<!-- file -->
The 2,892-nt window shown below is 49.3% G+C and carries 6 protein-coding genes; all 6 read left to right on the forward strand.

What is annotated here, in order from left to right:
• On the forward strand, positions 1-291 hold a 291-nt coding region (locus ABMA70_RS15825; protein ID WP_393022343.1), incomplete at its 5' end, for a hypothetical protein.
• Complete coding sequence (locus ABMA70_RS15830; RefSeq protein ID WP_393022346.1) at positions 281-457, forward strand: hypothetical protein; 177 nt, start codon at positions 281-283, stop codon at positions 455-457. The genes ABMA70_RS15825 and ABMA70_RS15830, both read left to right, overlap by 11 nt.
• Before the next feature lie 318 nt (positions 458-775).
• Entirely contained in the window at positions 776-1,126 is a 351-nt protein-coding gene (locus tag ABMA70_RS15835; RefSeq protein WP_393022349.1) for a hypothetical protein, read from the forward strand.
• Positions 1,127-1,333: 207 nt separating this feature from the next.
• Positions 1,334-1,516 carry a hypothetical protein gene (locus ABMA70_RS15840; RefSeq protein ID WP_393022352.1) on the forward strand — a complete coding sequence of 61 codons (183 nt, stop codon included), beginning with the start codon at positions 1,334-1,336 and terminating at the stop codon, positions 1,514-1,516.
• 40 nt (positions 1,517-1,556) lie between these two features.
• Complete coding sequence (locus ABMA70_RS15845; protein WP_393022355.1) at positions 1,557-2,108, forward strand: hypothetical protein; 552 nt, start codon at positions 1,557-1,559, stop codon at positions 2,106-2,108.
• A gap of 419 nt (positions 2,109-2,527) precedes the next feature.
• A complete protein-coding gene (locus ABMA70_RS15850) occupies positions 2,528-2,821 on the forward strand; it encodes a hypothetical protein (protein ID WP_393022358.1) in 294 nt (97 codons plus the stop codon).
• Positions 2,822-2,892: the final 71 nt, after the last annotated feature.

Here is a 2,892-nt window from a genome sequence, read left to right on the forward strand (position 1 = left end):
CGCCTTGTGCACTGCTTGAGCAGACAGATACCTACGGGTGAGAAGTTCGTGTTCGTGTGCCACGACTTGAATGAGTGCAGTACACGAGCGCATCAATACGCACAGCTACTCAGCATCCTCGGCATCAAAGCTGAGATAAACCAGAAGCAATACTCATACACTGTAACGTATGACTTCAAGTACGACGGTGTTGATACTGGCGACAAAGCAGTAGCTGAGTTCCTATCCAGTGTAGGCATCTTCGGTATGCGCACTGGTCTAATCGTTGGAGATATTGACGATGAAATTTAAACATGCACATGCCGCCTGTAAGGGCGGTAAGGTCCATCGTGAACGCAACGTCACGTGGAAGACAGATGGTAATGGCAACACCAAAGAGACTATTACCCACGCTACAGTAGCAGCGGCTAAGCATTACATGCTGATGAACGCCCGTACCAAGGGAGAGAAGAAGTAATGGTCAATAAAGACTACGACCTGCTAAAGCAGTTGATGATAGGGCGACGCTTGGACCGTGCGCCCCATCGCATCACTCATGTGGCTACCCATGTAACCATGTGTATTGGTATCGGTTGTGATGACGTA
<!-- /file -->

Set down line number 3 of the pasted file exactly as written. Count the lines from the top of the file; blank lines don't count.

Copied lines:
• On the forward strand, positions 1-291 hold a 291-nt coding region (locus ABMA70_RS15825; protein ID WP_393022343.1), incomplete at its 5' end, for a hypothetical protein.